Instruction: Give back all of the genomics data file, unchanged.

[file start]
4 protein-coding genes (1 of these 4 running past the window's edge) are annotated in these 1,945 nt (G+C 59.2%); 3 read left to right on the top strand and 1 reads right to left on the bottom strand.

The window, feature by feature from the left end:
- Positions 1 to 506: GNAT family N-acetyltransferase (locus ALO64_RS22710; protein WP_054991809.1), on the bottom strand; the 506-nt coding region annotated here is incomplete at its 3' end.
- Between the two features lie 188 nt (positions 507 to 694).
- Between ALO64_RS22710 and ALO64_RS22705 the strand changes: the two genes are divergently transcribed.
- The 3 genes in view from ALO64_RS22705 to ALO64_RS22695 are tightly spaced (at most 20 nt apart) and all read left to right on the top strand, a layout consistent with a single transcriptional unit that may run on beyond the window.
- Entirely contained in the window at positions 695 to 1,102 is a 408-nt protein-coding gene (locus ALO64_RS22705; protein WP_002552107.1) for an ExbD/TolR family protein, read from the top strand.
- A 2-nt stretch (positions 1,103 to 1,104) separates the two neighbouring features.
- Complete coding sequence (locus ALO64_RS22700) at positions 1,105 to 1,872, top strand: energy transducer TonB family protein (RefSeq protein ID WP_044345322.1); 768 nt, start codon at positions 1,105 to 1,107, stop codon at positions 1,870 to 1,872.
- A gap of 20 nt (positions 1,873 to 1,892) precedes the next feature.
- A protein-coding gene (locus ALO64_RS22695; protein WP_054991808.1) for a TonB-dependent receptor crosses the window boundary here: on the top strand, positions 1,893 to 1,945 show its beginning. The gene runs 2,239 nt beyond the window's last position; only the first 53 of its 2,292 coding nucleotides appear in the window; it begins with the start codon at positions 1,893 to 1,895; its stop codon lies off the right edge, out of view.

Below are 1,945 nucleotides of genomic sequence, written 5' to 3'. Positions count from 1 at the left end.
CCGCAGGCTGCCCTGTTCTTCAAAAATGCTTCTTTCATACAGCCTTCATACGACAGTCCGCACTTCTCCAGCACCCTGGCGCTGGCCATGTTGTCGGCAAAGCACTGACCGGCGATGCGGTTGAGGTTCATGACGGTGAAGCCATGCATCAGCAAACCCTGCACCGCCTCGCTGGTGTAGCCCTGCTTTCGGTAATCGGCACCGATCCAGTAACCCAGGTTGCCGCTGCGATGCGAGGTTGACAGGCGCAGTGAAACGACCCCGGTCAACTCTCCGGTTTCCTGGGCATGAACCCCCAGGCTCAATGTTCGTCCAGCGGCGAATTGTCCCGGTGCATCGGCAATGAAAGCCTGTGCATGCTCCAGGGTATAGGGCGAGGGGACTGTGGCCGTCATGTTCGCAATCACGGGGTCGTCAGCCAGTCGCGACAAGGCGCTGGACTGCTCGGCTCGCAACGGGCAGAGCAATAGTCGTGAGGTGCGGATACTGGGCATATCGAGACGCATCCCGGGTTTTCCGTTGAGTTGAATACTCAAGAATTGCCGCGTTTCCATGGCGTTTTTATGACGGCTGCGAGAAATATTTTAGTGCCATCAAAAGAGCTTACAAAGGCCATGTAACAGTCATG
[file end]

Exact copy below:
4 protein-coding genes (1 of these 4 running past the window's edge) are annotated in these 1,945 nt (G+C 59.2%); 3 read left to right on the top strand and 1 reads right to left on the bottom strand.

The window, feature by feature from the left end:
- Positions 1 to 506: GNAT family N-acetyltransferase (locus ALO64_RS22710; protein WP_054991809.1), on the bottom strand; the 506-nt coding region annotated here is incomplete at its 3' end.
- Between the two features lie 188 nt (positions 507 to 694).
- Between ALO64_RS22710 and ALO64_RS22705 the strand changes: the two genes are divergently transcribed.
- The 3 genes in view from ALO64_RS22705 to ALO64_RS22695 are tightly spaced (at most 20 nt apart) and all read left to right on the top strand, a layout consistent with a single transcriptional unit that may run on beyond the window.
- Entirely contained in the window at positions 695 to 1,102 is a 408-nt protein-coding gene (locus ALO64_RS22705; protein WP_002552107.1) for an ExbD/TolR family protein, read from the top strand.
- A 2-nt stretch (positions 1,103 to 1,104) separates the two neighbouring features.
- Complete coding sequence (locus ALO64_RS22700) at positions 1,105 to 1,872, top strand: energy transducer TonB family protein (RefSeq protein ID WP_044345322.1); 768 nt, start codon at positions 1,105 to 1,107, stop codon at positions 1,870 to 1,872.
- A gap of 20 nt (positions 1,873 to 1,892) precedes the next feature.
- A protein-coding gene (locus ALO64_RS22695; protein WP_054991808.1) for a TonB-dependent receptor crosses the window boundary here: on the top strand, positions 1,893 to 1,945 show its beginning. The gene runs 2,239 nt beyond the window's last position; only the first 53 of its 2,292 coding nucleotides appear in the window; it begins with the start codon at positions 1,893 to 1,895; its stop codon lies off the right edge, out of view.

Below are 1,945 nucleotides of genomic sequence, written 5' to 3'. Positions count from 1 at the left end.
CCGCAGGCTGCCCTGTTCTTCAAAAATGCTTCTTTCATACAGCCTTCATACGACAGTCCGCACTTCTCCAGCACCCTGGCGCTGGCCATGTTGTCGGCAAAGCACTGACCGGCGATGCGGTTGAGGTTCATGACGGTGAAGCCATGCATCAGCAAACCCTGCACCGCCTCGCTGGTGTAGCCCTGCTTTCGGTAATCGGCACCGATCCAGTAACCCAGGTTGCCGCTGCGATGCGAGGTTGACAGGCGCAGTGAAACGACCCCGGTCAACTCTCCGGTTTCCTGGGCATGAACCCCCAGGCTCAATGTTCGTCCAGCGGCGAATTGTCCCGGTGCATCGGCAATGAAAGCCTGTGCATGCTCCAGGGTATAGGGCGAGGGGACTGTGGCCGTCATGTTCGCAATCACGGGGTCGTCAGCCAGTCGCGACAAGGCGCTGGACTGCTCGGCTCGCAACGGGCAGAGCAATAGTCGTGAGGTGCGGATACTGGGCATATCGAGACGCATCCCGGGTTTTCCGTTGAGTTGAATACTCAAGAATTGCCGCGTTTCCATGGCGTTTTTATGACGGCTGCGAGAAATATTTTAGTGCCATCAAAAGAGCTTACAAAGGCCATGTAACAGTCATG